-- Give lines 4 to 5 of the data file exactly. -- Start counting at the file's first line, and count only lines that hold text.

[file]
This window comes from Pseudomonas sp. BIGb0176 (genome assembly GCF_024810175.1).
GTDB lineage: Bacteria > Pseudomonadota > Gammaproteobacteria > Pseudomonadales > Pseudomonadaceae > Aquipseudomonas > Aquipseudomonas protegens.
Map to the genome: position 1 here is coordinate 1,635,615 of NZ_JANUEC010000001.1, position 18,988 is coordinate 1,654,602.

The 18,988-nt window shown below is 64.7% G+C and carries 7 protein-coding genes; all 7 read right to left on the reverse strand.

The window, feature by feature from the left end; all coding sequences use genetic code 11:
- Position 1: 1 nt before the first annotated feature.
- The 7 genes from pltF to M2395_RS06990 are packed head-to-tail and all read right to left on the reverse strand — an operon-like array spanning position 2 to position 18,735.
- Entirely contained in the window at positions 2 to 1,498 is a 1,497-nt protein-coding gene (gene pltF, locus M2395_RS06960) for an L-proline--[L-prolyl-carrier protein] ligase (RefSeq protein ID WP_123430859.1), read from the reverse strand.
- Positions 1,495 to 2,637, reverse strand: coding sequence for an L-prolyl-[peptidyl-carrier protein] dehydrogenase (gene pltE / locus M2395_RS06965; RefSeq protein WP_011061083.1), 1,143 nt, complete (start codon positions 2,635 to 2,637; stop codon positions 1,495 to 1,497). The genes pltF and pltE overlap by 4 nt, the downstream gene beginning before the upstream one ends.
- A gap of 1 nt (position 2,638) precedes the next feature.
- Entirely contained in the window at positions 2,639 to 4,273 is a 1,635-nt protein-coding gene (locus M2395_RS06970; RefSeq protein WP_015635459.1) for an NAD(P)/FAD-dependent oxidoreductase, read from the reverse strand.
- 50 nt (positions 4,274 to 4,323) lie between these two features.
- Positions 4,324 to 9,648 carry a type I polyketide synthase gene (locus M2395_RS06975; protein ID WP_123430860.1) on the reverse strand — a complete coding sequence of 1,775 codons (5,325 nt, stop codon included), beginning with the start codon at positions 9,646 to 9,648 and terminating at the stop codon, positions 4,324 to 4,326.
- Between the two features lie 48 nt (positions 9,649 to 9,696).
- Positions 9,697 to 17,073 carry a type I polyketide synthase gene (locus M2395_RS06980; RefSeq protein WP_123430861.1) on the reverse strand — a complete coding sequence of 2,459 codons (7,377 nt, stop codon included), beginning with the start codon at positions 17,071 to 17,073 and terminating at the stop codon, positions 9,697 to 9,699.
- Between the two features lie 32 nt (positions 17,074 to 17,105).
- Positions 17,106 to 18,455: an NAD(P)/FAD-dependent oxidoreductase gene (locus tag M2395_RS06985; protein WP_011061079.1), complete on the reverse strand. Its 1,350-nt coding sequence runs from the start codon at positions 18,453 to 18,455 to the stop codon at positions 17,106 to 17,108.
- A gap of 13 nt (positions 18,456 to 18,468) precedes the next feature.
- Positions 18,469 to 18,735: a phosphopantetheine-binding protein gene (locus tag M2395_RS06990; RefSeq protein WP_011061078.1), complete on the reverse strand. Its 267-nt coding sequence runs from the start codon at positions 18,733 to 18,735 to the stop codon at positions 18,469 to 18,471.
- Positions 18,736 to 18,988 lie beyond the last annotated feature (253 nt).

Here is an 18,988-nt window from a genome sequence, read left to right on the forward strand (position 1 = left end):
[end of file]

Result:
The 18,988-nt window shown below is 64.7% G+C and carries 7 protein-coding genes; all 7 read right to left on the reverse strand.

The window, feature by feature from the left end; all coding sequences use genetic code 11: